That’s my beliefs regarding focus-time! Great post as usual.
Thanks John. You comment includes the idea of starting early. Glad you added that. The first couple hours of the day are focus time for me.
However, in some cases, I just give in to my urge to read emails and then get right back to it. I have the attention span of a squirrel on steroids.
I’m sure I have adult onset ADD so I participate in your research on Facebook. Losing focus is one thing – being without focus is something else entirely. Great post! thanks for listing these ideas to try when I’ve lost focus.
Hi Jane. Great distinction between losing vs not having focus in the first place.
This is great Dan!- so glad to be back, receiving your daily treasures! This one hits home-I’m the other squirrel on steroids you might have noticed out there – running up and down a nearby tree!-
Your call for mindfullness about the importance of slowing down and your tips for doing so are brilliant!- I’m off to slowly savor the smell of some roses! Best, Lori
Good stuff. I noticed you threw in one “heavy hitter” among the tips for finding focus when you pitched “eliminate the person that takes more than they give.” When it’s necessary to do so, it can be difficult to eliminate but overall rewarding for a team and its leader – and it’s something that good leaders need to be ready and willing to do if no other options exist. Thanks for the tips!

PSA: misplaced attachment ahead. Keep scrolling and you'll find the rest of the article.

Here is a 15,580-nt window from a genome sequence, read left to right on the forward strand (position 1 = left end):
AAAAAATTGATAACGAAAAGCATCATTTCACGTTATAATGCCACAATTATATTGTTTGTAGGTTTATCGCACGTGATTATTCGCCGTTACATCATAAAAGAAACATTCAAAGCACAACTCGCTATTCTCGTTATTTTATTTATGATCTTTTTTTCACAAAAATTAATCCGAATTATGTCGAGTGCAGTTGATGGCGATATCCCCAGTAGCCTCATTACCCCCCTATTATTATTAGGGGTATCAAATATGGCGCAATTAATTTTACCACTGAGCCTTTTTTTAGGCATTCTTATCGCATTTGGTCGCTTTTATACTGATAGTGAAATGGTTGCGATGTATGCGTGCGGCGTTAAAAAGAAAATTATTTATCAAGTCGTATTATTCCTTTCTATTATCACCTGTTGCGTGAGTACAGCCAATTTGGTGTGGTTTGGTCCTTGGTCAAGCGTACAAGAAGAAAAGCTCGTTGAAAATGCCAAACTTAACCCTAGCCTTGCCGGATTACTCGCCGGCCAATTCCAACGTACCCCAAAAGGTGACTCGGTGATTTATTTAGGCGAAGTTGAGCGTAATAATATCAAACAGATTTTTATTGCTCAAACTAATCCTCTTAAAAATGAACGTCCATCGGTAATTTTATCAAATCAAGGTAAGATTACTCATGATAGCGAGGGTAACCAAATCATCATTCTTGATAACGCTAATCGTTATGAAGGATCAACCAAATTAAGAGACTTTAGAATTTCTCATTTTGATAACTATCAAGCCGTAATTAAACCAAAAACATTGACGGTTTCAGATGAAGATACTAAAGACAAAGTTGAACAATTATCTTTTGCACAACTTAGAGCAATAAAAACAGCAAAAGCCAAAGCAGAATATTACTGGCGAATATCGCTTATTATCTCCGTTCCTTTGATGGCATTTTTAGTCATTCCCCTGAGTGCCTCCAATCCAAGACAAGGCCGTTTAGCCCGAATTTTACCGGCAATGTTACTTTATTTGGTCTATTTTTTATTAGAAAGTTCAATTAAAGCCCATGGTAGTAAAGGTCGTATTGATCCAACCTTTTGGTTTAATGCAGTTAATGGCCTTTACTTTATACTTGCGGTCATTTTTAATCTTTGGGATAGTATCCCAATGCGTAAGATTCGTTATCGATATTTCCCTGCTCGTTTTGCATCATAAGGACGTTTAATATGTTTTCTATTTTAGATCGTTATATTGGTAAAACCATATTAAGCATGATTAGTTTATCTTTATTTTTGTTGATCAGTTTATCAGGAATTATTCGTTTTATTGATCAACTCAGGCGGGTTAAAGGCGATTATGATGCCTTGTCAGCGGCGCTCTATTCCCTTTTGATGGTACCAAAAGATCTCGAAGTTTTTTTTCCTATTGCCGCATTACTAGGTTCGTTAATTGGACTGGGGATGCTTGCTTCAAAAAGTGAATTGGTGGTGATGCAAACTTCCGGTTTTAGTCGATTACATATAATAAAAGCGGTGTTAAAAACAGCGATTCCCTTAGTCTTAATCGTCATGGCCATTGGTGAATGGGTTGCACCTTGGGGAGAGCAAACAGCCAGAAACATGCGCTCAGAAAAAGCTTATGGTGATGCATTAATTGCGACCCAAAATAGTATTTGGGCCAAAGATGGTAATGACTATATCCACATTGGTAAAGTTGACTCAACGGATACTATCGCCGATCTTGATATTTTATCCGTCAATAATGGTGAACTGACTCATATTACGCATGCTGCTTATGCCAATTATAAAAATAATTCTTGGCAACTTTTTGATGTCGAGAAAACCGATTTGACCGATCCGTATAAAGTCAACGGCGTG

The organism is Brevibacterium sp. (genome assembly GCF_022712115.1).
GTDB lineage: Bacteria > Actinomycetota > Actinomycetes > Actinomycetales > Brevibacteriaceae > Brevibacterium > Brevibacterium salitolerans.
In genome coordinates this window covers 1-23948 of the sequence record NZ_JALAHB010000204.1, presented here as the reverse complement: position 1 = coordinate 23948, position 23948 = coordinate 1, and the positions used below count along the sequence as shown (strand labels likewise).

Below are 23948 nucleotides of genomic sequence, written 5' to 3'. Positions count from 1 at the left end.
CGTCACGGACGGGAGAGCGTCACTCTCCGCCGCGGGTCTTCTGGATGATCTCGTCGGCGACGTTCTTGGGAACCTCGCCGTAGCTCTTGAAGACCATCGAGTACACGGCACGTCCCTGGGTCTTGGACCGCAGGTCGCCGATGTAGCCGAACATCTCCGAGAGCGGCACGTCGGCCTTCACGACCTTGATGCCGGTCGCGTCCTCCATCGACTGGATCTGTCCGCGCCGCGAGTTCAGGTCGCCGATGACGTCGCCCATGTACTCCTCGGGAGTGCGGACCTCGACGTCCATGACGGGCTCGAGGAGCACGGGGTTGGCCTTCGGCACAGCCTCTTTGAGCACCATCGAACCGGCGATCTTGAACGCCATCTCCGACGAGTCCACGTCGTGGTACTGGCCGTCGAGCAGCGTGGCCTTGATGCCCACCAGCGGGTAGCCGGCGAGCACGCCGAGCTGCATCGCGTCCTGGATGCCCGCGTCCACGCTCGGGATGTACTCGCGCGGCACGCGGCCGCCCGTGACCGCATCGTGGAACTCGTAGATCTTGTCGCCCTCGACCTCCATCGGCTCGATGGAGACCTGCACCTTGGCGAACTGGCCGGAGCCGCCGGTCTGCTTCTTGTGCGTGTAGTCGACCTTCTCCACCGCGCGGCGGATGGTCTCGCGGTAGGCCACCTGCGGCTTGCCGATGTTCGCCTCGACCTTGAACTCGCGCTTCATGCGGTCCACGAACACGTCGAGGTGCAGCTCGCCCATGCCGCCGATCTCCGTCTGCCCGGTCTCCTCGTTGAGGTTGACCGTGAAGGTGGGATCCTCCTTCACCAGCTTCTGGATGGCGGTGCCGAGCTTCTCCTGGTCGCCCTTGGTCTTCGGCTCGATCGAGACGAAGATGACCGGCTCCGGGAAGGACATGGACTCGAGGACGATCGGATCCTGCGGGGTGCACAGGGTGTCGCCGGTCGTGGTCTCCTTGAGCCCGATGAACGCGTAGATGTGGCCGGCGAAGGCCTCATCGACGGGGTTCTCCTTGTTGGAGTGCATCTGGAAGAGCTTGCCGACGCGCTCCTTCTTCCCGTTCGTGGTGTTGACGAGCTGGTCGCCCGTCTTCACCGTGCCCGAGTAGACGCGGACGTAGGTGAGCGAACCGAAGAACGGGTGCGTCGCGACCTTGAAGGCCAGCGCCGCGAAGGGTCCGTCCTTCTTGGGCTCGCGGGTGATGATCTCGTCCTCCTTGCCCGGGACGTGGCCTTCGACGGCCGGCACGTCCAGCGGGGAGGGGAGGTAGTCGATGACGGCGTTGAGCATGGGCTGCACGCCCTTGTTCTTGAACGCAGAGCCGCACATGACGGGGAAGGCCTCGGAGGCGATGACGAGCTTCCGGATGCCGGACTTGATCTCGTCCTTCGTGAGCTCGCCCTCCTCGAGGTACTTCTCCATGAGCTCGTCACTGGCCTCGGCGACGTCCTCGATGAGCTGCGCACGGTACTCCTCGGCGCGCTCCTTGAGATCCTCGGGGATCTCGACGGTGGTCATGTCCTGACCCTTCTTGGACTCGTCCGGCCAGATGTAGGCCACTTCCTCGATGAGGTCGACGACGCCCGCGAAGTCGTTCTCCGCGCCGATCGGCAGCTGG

Thanks Lori. oh… There’s a nut…gotta go!
Gimme that nut- I saw it first!!
Thanks SGT. People who aren’t pulling their weight are great distractions for leaders and teams.
Scheduled and well organized appointments are indeed important.
I think Dan makes a compelling case for also building in space and time for unscheduled/ unstructured ‘interruptions’ or encounters
I often find that creative opportunities are uncovered and emerge in the spaces between structured/scheduled plans and meetings
Scheduling in time in ones schedule for such randomn/impromptu interruptions and encounters, alongside the more formal, structured interactions may yield unexpected fruits- insights and opportunities that ultimately reinforce and enhance overall effectiveness and success
Thanks Lori. I’m taking a few slow breaths right now.
Control needs a strategy it doesn’t just happen… great tips!
Thanks Mike. Absolutely!
Thanks Dan. You started this with the most important item for any tip list for anyone anywhere – Start your day with gratitude. Well done!
From someone who needs to be a better communicator, questions are the best place to start, right? So can you give me an example of “Ask questions that address awkward or difficult topics.” I guess my first instinct is to sweep awkward or difficult issues under the carpet but bringing them out is better?